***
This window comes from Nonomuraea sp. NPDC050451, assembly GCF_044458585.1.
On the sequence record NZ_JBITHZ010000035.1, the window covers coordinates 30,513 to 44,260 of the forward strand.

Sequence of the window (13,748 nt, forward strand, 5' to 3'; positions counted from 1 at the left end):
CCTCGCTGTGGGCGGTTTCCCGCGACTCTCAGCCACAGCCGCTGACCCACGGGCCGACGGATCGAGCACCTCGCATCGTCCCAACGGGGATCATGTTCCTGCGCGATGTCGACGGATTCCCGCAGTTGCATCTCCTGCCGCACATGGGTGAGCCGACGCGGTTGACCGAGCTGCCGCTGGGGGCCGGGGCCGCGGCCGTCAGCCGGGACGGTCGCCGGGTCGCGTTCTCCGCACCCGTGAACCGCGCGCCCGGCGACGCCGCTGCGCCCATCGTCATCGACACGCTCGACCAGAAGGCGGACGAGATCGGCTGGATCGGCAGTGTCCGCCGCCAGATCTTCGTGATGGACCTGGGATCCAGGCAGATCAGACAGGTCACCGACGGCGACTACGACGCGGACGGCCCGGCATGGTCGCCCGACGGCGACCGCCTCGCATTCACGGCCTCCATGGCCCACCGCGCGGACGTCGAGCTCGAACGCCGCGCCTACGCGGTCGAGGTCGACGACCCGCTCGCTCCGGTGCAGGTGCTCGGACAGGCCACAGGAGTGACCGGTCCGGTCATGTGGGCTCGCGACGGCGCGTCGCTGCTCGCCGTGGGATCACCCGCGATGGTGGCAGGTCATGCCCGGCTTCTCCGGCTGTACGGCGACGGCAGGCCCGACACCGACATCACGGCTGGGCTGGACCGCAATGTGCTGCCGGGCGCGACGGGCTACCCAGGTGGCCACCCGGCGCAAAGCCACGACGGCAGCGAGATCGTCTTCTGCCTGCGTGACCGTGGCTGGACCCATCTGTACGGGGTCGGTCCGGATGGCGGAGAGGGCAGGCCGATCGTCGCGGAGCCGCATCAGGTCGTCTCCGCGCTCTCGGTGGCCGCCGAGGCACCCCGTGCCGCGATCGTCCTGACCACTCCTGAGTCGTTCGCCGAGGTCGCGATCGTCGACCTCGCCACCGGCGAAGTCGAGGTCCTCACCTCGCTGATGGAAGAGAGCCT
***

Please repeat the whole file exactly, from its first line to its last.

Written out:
This window comes from Nonomuraea sp. NPDC050451, assembly GCF_044458585.1.
On the sequence record NZ_JBITHZ010000035.1, the window covers coordinates 30,513 to 44,260 of the forward strand.

Sequence of the window (13,748 nt, forward strand, 5' to 3'; positions counted from 1 at the left end):
CCTCGCTGTGGGCGGTTTCCCGCGACTCTCAGCCACAGCCGCTGACCCACGGGCCGACGGATCGAGCACCTCGCATCGTCCCAACGGGGATCATGTTCCTGCGCGATGTCGACGGATTCCCGCAGTTGCATCTCCTGCCGCACATGGGTGAGCCGACGCGGTTGACCGAGCTGCCGCTGGGGGCCGGGGCCGCGGCCGTCAGCCGGGACGGTCGCCGGGTCGCGTTCTCCGCACCCGTGAACCGCGCGCCCGGCGACGCCGCTGCGCCCATCGTCATCGACACGCTCGACCAGAAGGCGGACGAGATCGGCTGGATCGGCAGTGTCCGCCGCCAGATCTTCGTGATGGACCTGGGATCCAGGCAGATCAGACAGGTCACCGACGGCGACTACGACGCGGACGGCCCGGCATGGTCGCCCGACGGCGACCGCCTCGCATTCACGGCCTCCATGGCCCACCGCGCGGACGTCGAGCTCGAACGCCGCGCCTACGCGGTCGAGGTCGACGACCCGCTCGCTCCGGTGCAGGTGCTCGGACAGGCCACAGGAGTGACCGGTCCGGTCATGTGGGCTCGCGACGGCGCGTCGCTGCTCGCCGTGGGATCACCCGCGATGGTGGCAGGTCATGCCCGGCTTCTCCGGCTGTACGGCGACGGCAGGCCCGACACCGACATCACGGCTGGGCTGGACCGCAATGTGCTGCCGGGCGCGACGGGCTACCCAGGTGGCCACCCGGCGCAAAGCCACGACGGCAGCGAGATCGTCTTCTGCCTGCGTGACCGTGGCTGGACCCATCTGTACGGGGTCGGTCCGGATGGCGGAGAGGGCAGGCCGATCGTCGCGGAGCCGCATCAGGTCGTCTCCGCGCTCTCGGTGGCCGCCGAGGCACCCCGTGCCGCGATCGTCCTGACCACTCCTGAGTCGTTCGCCGAGGTCGCGATCGTCGACCTCGCCACCGGCGAAGTCGAGGTCCTCACCTCGCTGATGGAAGAGAGCCT